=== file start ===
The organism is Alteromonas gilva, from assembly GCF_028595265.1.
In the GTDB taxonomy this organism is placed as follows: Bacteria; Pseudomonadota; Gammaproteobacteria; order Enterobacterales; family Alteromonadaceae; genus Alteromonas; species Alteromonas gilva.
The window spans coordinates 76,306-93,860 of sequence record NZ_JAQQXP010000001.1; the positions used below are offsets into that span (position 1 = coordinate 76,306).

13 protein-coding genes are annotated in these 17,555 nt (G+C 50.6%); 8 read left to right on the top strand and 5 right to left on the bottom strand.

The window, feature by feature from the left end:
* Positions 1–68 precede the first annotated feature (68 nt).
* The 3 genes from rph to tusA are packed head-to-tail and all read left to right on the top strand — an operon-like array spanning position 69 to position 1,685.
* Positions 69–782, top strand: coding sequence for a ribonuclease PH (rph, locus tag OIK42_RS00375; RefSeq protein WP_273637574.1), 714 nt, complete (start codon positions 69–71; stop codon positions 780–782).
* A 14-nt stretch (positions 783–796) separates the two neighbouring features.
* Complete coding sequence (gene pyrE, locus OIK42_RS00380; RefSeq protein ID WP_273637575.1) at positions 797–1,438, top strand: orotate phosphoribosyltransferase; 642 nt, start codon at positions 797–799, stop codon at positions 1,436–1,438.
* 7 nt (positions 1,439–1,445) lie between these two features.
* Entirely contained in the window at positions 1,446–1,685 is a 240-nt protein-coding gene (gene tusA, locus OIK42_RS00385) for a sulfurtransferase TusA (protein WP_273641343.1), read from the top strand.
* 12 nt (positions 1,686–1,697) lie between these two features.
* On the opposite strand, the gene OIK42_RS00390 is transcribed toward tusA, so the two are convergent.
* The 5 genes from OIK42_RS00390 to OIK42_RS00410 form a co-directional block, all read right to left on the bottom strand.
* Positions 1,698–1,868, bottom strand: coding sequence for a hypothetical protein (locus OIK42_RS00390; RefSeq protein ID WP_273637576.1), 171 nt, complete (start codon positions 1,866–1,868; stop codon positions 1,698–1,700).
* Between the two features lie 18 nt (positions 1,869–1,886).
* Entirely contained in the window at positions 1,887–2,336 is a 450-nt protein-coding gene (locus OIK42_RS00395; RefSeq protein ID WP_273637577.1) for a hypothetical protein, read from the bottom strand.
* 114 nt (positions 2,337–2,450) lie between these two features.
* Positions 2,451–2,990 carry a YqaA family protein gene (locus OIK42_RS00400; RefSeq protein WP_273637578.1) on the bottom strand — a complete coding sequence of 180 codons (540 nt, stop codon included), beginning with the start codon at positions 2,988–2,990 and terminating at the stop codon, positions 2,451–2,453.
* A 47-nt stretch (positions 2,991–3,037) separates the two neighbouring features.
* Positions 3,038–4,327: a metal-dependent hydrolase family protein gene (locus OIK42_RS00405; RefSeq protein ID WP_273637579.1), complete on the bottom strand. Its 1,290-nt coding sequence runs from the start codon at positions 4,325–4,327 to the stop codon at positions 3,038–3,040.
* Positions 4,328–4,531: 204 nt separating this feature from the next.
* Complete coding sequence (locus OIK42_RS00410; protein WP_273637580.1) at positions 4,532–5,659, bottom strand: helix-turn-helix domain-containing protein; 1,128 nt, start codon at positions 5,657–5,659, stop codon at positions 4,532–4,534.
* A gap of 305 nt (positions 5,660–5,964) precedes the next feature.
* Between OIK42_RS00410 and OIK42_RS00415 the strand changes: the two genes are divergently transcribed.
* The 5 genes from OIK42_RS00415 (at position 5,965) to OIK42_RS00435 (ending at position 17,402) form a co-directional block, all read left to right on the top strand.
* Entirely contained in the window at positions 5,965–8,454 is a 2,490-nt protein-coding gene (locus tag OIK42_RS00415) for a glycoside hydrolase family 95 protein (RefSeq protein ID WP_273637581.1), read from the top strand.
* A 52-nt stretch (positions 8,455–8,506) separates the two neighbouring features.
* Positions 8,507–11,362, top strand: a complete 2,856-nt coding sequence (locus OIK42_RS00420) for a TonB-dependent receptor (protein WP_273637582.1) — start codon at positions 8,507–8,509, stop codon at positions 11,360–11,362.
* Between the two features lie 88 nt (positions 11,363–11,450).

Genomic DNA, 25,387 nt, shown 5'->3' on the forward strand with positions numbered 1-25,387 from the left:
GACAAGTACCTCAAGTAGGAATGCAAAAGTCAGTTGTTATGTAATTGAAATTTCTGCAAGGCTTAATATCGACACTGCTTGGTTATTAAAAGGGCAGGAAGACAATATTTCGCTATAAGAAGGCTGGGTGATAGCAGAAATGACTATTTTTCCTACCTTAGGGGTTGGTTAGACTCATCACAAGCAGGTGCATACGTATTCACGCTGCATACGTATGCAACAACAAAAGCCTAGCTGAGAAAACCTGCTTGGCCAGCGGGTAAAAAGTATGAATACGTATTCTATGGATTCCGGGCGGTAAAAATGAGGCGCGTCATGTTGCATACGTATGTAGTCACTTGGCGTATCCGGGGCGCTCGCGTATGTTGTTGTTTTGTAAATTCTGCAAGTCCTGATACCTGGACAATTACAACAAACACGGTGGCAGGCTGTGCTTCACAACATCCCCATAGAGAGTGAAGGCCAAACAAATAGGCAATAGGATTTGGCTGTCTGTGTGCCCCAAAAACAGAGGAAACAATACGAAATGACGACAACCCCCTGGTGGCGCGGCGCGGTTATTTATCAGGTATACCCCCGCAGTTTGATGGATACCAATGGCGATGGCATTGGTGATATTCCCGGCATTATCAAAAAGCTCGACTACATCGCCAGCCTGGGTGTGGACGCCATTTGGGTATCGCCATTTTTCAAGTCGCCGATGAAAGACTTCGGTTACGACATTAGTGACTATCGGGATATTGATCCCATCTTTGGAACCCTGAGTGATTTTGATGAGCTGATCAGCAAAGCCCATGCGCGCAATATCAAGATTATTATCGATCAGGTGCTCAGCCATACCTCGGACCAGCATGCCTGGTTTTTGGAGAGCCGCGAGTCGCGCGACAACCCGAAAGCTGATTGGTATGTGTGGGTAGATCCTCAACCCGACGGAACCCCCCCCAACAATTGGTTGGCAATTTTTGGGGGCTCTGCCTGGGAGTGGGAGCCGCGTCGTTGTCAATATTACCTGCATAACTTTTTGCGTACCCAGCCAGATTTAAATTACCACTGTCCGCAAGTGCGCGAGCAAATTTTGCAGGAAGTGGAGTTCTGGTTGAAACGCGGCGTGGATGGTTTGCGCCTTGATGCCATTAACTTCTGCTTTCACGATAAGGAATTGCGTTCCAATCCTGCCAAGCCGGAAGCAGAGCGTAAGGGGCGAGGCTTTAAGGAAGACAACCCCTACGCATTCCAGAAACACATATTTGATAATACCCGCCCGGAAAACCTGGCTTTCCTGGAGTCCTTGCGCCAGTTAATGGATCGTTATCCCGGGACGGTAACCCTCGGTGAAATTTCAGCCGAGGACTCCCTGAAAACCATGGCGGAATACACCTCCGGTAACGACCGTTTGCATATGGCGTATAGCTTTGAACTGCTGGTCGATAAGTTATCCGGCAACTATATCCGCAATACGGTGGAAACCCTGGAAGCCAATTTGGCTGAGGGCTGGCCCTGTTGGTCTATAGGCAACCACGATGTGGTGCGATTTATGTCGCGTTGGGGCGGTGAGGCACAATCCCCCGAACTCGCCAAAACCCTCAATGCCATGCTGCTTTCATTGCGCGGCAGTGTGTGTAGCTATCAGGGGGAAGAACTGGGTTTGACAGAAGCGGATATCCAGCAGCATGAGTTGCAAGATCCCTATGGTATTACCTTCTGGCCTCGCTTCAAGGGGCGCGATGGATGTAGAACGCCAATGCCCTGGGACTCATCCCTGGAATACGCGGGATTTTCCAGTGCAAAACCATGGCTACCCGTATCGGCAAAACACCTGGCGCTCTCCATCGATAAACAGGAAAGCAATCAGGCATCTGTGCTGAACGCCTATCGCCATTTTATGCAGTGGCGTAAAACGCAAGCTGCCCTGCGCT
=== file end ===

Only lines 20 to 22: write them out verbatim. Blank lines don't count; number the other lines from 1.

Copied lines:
* Positions 2,451–2,990 carry a YqaA family protein gene (locus OIK42_RS00400; RefSeq protein WP_273637578.1) on the bottom strand — a complete coding sequence of 180 codons (540 nt, stop codon included), beginning with the start codon at positions 2,988–2,990 and terminating at the stop codon, positions 2,451–2,453.
* A 47-nt stretch (positions 2,991–3,037) separates the two neighbouring features.
* Positions 3,038–4,327: a metal-dependent hydrolase family protein gene (locus OIK42_RS00405; RefSeq protein ID WP_273637579.1), complete on the bottom strand. Its 1,290-nt coding sequence runs from the start codon at positions 4,325–4,327 to the stop codon at positions 3,038–3,040.